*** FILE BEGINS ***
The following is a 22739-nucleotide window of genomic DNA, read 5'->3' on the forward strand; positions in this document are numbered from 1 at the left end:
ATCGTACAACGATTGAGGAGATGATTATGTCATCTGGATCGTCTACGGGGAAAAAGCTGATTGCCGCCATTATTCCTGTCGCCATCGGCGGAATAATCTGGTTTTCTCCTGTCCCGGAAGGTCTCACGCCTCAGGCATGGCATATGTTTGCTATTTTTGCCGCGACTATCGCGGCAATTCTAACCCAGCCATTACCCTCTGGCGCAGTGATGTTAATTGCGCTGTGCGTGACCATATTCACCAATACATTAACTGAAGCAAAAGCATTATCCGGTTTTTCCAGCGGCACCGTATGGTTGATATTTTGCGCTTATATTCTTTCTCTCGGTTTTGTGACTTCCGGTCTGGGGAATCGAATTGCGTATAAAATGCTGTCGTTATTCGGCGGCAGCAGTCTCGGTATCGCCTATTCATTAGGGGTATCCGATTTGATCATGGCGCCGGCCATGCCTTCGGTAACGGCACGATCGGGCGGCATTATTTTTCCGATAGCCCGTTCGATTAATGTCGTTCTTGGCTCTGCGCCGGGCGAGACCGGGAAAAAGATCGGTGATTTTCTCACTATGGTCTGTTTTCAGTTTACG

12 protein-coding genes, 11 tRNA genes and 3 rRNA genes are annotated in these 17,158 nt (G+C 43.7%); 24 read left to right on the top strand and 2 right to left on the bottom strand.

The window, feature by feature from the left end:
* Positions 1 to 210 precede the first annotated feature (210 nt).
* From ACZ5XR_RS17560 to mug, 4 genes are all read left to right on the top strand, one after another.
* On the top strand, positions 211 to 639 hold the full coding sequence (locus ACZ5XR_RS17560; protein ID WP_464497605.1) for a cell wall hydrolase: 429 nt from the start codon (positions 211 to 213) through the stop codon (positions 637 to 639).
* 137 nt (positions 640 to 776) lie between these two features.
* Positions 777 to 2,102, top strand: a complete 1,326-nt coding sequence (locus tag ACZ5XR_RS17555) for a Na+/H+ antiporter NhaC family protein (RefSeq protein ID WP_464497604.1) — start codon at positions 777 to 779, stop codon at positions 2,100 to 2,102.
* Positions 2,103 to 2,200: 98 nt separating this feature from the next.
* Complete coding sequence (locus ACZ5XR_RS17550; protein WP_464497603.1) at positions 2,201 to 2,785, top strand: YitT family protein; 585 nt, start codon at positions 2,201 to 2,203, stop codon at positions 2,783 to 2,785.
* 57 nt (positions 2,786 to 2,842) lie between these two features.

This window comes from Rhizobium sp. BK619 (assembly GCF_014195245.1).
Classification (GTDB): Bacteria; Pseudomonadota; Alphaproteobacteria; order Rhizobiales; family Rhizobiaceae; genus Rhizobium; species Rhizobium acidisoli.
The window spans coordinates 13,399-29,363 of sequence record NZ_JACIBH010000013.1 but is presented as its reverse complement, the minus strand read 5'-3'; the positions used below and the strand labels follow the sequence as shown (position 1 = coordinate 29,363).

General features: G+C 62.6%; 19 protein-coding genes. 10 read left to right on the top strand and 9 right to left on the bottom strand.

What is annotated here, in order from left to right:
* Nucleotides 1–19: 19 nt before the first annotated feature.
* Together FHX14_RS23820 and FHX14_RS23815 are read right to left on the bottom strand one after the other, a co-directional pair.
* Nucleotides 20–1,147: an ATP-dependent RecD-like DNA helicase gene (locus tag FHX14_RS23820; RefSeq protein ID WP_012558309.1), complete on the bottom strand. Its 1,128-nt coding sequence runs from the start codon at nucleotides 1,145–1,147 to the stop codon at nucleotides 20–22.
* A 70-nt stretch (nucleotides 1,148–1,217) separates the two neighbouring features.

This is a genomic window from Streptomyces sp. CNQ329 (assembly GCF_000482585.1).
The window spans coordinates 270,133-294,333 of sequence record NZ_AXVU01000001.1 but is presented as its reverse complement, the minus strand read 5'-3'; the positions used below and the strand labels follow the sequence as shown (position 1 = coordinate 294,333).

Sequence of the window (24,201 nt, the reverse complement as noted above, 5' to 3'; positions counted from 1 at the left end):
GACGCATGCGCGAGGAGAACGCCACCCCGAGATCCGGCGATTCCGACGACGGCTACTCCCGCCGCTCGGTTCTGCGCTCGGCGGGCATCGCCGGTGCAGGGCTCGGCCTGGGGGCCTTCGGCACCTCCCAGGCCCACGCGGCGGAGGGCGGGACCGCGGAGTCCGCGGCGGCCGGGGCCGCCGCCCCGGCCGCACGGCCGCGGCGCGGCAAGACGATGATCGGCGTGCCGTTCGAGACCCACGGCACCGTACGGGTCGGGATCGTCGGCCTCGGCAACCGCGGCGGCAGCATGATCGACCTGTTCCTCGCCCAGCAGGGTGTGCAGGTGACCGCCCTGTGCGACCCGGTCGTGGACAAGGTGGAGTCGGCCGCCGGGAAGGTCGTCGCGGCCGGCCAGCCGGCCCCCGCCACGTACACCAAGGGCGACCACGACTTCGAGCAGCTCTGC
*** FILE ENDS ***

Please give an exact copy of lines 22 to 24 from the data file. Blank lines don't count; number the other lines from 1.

This is a genomic window from Streptomyces sp. CNQ329 (assembly GCF_000482585.1).
The window spans coordinates 270,133-294,333 of sequence record NZ_AXVU01000001.1 but is presented as its reverse complement, the minus strand read 5'-3'; the positions used below and the strand labels follow the sequence as shown (position 1 = coordinate 294,333).

Sequence of the window (24,201 nt, the reverse complement as noted above, 5' to 3'; positions counted from 1 at the left end):